Kevin Smith Explains Why 'Dogma' Isn’t Available Digitally

. Lionsgate released theatrically & Sony did home video. But Digital didn’t EXIST yet when the [...]

(Photo: Lionsgate)

Almost twenty years after its theatrical release, Kevin Smith's Dogma remains arguably the most commercially successful film of his career -- but getting your hands on a copy can be difficult, and somebody finally caught up with Smith on Twitter to ask why.

As it turns out (and as most fans of Smith's work probably knew or could have guessed) it has a little to do with the Catholic League, a little to do with Bob and Harvey Weinstein, and a lot to do with the economics of Hollywood at the turn of the century versus now.

"Disney owned Miramax in 1999," Smith answered in a tweet. "Dogma was catching heat from the Catholic League so Disney let the Weinsteins buy the movie themselves (they still personally own the film). Lionsgate released theatrically & Sony did home video. But Digital didn't EXIST yet when the deal was struck."

That would all begin to change by the time Smith's next big feature film, Jay and Silent Bob Strike Back, came out, with digital bootleggers getting their hands on a pre-VFX copy of the movie and circulating it prior to the film's official release.

The "heat" in question was that the Catholic League was threatening a boycott of Disney if they permitted the film to be released. Disney technically owned Miramax, but had only previously used its veto power to prevent the distribution of one previous film: the 1995 drama Kids. They took a similar stand against Dogma, and getting the film into U.S. theaters ended up being a challenge that took months and required the direct intervention of Miramax's top executives, the Weinsteins.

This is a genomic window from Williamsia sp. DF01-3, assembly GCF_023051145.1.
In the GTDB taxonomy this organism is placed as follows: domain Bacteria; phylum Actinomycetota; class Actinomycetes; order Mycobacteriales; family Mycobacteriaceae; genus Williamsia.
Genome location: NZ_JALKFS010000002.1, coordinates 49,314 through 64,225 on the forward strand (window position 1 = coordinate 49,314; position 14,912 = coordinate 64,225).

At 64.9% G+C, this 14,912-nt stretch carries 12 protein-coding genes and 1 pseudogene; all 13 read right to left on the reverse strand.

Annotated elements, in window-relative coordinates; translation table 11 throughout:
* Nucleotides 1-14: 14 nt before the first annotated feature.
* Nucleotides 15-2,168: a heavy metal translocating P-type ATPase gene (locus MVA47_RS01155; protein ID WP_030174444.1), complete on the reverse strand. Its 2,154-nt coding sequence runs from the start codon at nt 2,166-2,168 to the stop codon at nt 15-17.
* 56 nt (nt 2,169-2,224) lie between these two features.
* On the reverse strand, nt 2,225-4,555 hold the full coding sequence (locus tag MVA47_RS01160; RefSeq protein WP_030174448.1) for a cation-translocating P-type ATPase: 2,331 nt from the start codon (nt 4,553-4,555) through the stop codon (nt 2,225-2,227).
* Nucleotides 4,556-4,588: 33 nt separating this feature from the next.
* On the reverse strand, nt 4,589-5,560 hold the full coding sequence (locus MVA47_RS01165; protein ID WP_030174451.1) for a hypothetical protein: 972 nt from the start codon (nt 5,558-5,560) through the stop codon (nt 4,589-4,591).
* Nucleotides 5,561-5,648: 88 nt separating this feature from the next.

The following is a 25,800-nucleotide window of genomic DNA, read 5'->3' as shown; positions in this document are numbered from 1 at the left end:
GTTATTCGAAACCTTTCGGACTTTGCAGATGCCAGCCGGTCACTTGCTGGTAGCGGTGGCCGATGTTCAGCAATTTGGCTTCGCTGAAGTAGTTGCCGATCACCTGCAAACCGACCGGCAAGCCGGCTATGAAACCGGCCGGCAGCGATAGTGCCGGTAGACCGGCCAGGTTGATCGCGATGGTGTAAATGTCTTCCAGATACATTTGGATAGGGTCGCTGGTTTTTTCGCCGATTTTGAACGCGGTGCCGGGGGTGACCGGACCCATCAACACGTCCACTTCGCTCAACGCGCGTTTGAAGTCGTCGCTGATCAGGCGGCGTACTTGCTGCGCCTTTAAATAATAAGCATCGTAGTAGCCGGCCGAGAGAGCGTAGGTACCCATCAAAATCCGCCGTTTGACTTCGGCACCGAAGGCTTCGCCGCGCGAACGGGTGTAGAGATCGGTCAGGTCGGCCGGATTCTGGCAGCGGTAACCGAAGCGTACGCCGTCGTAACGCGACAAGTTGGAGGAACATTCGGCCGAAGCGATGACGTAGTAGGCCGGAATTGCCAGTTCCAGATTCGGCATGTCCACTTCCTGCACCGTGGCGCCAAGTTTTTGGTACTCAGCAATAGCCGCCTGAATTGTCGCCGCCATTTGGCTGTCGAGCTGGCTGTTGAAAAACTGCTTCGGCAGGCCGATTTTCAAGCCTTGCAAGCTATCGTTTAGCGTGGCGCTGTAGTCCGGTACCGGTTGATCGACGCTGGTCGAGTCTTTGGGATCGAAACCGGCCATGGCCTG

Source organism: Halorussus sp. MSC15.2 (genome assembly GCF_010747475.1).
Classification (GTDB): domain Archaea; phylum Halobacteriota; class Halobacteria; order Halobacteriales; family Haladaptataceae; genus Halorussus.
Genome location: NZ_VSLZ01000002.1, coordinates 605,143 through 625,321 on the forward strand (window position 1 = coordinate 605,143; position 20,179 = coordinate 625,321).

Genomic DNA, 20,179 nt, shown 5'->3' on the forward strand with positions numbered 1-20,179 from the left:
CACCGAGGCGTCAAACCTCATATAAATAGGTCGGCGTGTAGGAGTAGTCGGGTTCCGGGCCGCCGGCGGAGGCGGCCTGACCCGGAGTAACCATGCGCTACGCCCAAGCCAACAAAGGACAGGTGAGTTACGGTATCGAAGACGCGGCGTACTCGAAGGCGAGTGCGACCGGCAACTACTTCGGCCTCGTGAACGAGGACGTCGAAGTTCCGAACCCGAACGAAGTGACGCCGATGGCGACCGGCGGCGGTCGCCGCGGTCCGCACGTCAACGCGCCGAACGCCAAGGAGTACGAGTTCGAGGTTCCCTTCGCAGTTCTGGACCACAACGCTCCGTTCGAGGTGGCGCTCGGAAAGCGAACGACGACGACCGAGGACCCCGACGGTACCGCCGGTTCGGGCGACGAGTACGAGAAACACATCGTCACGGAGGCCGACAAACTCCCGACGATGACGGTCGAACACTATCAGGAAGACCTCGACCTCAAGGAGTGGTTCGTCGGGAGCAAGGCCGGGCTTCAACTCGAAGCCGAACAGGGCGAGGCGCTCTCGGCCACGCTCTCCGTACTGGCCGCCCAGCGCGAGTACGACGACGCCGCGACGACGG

At the time, it was unclear whether the film would ever see the light of day, but once Lionsgate obtained the distribution rights it became a hit, and one of Smith's best-reviewed movies.

Smith himself, meanwhile, infiltrated a group of Catholic protesters and ended up on the local news complaining about his own movie.

It seems likely that, given both Bob and Harvey Weinstein being drummed out of Hollywood and facing lawsuits and potential criminal charges stemming from sexual harassment and assault accusations, it will be a long time before they are looking to license Dogma again -- especially after Smith has publicly distanced himself from the pair.